Los Angeles Mayor Eric Garcetti wants to build a monorail in the city. His reasoning is they are cheaper to build than subways but won’t face interference from traffic like light rail.
Despite futurist fantasies of the past, there are only a few monorails in the world, and most are in Japan. There are good reasons why no other American cities emulated the Seattle World’s Fair monorail: they are ugly, expensive, slow, and don’t move very many people. A monorail in India fit the Antiplanner’s definition of high-cost, low-capacity transit.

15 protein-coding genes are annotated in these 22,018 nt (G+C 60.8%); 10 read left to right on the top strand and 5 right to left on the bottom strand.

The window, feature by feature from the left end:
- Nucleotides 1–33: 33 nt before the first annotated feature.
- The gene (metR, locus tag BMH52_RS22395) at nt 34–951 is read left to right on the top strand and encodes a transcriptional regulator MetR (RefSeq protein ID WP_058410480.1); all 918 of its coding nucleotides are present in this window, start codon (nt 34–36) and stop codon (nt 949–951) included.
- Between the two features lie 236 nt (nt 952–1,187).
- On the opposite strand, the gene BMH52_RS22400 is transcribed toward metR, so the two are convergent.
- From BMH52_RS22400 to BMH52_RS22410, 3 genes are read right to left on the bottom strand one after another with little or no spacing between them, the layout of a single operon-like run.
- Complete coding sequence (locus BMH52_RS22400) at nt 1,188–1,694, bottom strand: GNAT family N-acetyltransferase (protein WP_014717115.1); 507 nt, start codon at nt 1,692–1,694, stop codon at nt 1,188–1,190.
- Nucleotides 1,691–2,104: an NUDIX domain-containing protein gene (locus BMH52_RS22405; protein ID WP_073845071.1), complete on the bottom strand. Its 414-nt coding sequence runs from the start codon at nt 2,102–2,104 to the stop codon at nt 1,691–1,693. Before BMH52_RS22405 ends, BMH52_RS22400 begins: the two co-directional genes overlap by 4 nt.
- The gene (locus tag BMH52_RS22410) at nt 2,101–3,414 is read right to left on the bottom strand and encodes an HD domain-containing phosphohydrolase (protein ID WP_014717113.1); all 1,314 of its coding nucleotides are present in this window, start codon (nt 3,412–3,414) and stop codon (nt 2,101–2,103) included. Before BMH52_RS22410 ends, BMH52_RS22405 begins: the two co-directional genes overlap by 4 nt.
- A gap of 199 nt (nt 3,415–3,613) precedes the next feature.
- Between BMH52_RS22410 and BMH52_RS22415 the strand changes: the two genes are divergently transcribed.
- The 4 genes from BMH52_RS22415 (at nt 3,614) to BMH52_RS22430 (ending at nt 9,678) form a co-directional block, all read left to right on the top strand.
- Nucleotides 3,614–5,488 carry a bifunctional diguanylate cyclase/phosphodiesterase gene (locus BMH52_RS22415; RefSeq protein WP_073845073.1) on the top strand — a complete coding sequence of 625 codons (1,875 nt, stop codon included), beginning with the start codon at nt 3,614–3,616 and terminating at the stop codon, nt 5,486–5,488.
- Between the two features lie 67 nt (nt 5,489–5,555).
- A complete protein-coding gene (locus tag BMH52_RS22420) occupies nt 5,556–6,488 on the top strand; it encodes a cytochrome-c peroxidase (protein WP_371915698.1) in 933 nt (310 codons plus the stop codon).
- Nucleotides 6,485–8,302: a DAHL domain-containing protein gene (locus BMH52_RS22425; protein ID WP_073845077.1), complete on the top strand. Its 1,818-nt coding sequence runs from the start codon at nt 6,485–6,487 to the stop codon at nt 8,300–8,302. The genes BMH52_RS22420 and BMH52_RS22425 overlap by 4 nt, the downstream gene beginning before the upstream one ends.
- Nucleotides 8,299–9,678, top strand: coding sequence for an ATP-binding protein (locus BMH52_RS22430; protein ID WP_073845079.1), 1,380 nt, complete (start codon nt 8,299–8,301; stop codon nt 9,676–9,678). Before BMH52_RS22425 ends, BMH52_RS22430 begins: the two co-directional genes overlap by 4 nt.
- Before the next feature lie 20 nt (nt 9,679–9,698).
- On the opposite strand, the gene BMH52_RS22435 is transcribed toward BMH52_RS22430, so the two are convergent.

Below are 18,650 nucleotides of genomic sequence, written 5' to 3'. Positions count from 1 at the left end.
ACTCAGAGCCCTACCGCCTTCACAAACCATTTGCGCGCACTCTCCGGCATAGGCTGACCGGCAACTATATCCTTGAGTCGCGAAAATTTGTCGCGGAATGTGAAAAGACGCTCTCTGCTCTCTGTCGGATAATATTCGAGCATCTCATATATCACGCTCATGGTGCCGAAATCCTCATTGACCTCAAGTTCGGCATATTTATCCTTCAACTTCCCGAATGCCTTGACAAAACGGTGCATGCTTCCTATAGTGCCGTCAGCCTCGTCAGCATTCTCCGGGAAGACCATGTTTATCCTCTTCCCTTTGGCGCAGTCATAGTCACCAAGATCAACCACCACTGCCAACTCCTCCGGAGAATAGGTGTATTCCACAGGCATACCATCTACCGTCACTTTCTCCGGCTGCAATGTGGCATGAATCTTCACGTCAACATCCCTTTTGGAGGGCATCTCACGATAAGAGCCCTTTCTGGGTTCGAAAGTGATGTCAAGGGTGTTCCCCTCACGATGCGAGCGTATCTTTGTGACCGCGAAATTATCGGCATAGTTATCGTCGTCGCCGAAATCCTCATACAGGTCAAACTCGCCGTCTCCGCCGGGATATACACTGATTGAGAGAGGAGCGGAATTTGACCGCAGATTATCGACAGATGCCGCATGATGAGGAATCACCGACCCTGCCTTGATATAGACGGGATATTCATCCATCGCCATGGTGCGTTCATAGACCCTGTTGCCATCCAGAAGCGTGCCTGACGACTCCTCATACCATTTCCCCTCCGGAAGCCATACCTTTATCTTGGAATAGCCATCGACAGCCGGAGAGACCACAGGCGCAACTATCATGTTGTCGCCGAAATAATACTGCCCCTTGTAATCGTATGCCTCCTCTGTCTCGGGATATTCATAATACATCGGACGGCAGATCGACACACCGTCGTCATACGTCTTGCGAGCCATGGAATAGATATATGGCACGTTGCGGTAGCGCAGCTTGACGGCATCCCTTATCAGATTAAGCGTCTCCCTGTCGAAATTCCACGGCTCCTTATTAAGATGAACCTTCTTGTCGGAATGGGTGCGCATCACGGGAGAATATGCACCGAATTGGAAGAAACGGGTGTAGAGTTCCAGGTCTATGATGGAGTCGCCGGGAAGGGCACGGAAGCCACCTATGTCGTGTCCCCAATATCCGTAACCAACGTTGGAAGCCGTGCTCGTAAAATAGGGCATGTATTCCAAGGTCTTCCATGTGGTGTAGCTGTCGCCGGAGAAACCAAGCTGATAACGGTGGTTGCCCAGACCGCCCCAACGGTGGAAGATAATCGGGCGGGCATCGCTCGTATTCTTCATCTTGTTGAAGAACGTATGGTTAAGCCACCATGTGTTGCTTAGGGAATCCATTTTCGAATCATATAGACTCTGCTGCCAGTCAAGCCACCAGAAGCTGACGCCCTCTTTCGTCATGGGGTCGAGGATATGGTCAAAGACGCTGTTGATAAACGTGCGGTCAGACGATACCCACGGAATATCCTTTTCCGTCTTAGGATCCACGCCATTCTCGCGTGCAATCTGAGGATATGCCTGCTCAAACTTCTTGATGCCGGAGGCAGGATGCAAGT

By coincidence, two days after the mayor announced the monorail idea, Disney World had to shut down its monorail when parts began to fall off of it onto the rail. With shared, driverless cars right around the corner, the last thing Los Angeles needs is a new kind of infrastructure it won’t be able to maintain, but last November the mayor persuaded that spending $120 billion on transit would relieve congestion (it won’t), so they might as well blow it on something ridiculous.
Note: The Antiplanner caught a bug in Atlanta which really knocked me out yesterday, which is why this post is late and short.